No manner whether someone wants to grill, fry, stew or cook in many other ways, venison sustained millions of people for centuries and still tastes delicious today. People can try these methods or experiment with unlimited other ways to prepare their venison.


Venison Recipes from Chef Chris Sherill

Asian Venison Meatballs

Backyard-Ready
Asian Venison Meatballs. (Photo courtesy of Chef Chris Sherrill)

These Asian venison meatballs are sweet and a little spicy.

Ingredients:

  • 1 pound ground venison
  • 1 teaspoon ground ginger
  • 1 teaspoon garlic powder
  • 1 teaspoon paprika
  • 1 tablespoon soy sauce
  • 1 tablespoon sesame oil
  • ¼ cup wasabi-flavored almonds

Get the Full Recipe


Venison-Wrapped Boursin-Stuffed Peppers

Backyard-Ready
Venison-Wrapped Boursin-Stuffed Peppers. (Photo courtesy of Chef Chris Sherrill)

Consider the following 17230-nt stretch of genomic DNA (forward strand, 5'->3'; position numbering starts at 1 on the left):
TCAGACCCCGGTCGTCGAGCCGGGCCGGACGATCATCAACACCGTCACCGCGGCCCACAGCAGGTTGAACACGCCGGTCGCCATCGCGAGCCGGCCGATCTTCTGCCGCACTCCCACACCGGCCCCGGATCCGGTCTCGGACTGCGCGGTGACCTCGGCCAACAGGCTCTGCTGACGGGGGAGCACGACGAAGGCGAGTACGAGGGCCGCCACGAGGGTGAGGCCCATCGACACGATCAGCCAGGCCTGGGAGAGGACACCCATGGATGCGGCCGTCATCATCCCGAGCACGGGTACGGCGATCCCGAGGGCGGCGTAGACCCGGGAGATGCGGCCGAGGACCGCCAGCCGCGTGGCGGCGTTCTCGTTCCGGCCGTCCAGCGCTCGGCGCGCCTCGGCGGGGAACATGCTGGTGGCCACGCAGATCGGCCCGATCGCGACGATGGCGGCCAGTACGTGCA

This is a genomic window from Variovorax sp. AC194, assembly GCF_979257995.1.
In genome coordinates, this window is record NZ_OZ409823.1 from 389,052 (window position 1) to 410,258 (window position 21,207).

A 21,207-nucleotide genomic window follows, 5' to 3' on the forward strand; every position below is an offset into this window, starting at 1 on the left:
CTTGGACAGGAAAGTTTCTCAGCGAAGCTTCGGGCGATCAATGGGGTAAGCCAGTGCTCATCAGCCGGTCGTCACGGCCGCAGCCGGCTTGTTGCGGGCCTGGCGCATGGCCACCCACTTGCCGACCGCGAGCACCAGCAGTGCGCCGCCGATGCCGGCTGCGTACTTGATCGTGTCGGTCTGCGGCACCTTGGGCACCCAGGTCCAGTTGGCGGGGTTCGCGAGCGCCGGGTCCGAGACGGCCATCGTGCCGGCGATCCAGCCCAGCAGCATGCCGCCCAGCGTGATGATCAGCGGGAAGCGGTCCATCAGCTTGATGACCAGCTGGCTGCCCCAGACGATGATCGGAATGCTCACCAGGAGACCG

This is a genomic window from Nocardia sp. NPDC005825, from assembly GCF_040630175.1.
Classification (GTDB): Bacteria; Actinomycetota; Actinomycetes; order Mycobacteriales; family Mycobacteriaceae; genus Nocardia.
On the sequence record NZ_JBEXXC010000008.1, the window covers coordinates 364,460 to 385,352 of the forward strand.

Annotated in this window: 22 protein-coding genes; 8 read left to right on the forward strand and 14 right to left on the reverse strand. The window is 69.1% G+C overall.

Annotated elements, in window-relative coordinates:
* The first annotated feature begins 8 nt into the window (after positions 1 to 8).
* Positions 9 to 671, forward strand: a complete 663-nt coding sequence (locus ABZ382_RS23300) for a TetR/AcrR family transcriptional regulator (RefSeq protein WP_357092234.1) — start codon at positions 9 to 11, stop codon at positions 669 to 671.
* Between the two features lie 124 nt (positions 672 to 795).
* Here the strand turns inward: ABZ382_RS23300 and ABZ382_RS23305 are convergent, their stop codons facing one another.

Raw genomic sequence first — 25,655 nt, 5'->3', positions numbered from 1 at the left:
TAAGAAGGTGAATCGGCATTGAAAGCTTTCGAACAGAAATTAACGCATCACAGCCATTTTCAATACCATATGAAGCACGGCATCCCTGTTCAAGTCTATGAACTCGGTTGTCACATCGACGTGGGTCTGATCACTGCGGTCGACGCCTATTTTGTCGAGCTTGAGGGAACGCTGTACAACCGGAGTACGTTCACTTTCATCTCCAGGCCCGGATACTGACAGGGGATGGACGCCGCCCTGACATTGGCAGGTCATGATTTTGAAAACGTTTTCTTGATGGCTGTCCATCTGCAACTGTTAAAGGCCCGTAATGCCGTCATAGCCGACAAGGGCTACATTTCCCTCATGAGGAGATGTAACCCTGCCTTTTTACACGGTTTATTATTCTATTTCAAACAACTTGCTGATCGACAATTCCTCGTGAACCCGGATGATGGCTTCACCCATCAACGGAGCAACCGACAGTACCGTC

Use a meat mallet/tenderizer to pound your venison cutlets paper-thin for this recipe.

Ingredients:

  • 1 pound thin-sliced venison cutlets
  • 1 package garlic-herb Boursin cheese
  • Multi-colored sweet peppers (one per cutlet)
  • Half-slice of uncooked bacon per pepper

Get the Full Recipe


Venison Backstrap Steaks with Mushroom Cream Sauce

Backyard-Ready
Venison Backstrap Steaks with Mushroom Cream Sauce. (Photo courtesy of Chef Chris Sherrill)

This venison dish works really well with any kind of potato or starch.

Ingredients:

  • 3 (8-ounce) venison backstrap steaks, free of any silver skin
  • Salt and pepper
  • Garlic
  • Butter
  • Chopped onion
  • 1 pound fresh mushrooms
  • 1 cup heavy cream

Get the Full Recipe


Chris Sherrill is a chef, former restaurateur and avid outdoorsman from Mobile, Ala.